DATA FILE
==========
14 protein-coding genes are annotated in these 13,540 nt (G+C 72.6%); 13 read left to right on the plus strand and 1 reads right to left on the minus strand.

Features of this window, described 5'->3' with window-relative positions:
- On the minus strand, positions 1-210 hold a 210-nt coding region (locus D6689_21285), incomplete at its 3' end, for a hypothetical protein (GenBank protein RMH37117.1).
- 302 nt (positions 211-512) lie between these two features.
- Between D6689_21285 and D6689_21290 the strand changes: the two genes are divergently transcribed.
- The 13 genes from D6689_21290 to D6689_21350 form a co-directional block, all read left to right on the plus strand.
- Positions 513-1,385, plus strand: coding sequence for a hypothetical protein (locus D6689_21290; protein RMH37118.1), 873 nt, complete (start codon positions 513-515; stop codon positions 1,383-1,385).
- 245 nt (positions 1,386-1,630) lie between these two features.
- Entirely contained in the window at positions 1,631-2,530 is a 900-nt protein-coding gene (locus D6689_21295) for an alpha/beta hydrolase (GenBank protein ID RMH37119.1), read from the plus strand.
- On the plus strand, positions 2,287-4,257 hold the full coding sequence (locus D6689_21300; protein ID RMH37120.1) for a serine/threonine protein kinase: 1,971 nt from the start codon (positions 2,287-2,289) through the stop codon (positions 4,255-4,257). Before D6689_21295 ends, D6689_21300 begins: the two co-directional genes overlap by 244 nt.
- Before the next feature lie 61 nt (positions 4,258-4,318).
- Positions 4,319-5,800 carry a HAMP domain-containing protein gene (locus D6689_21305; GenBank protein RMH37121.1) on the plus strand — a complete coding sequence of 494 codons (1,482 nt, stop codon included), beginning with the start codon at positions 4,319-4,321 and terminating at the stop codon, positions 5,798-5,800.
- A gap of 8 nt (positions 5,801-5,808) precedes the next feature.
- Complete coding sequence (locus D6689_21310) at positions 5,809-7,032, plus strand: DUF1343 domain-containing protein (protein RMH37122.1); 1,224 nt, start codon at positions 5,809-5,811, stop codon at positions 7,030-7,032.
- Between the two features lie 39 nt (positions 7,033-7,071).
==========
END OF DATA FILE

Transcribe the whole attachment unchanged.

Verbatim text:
14 protein-coding genes are annotated in these 13,540 nt (G+C 72.6%); 13 read left to right on the plus strand and 1 reads right to left on the minus strand.

Features of this window, described 5'->3' with window-relative positions:
- On the minus strand, positions 1-210 hold a 210-nt coding region (locus D6689_21285), incomplete at its 3' end, for a hypothetical protein (GenBank protein RMH37117.1).
- 302 nt (positions 211-512) lie between these two features.
- Between D6689_21285 and D6689_21290 the strand changes: the two genes are divergently transcribed.
- The 13 genes from D6689_21290 to D6689_21350 form a co-directional block, all read left to right on the plus strand.
- Positions 513-1,385, plus strand: coding sequence for a hypothetical protein (locus D6689_21290; protein RMH37118.1), 873 nt, complete (start codon positions 513-515; stop codon positions 1,383-1,385).
- 245 nt (positions 1,386-1,630) lie between these two features.
- Entirely contained in the window at positions 1,631-2,530 is a 900-nt protein-coding gene (locus D6689_21295) for an alpha/beta hydrolase (GenBank protein ID RMH37119.1), read from the plus strand.
- On the plus strand, positions 2,287-4,257 hold the full coding sequence (locus D6689_21300; protein ID RMH37120.1) for a serine/threonine protein kinase: 1,971 nt from the start codon (positions 2,287-2,289) through the stop codon (positions 4,255-4,257). Before D6689_21295 ends, D6689_21300 begins: the two co-directional genes overlap by 244 nt.
- Before the next feature lie 61 nt (positions 4,258-4,318).
- Positions 4,319-5,800 carry a HAMP domain-containing protein gene (locus D6689_21305; GenBank protein RMH37121.1) on the plus strand — a complete coding sequence of 494 codons (1,482 nt, stop codon included), beginning with the start codon at positions 4,319-4,321 and terminating at the stop codon, positions 5,798-5,800.
- A gap of 8 nt (positions 5,801-5,808) precedes the next feature.
- Complete coding sequence (locus D6689_21310) at positions 5,809-7,032, plus strand: DUF1343 domain-containing protein (protein RMH37122.1); 1,224 nt, start codon at positions 5,809-5,811, stop codon at positions 7,030-7,032.
- Between the two features lie 39 nt (positions 7,033-7,071).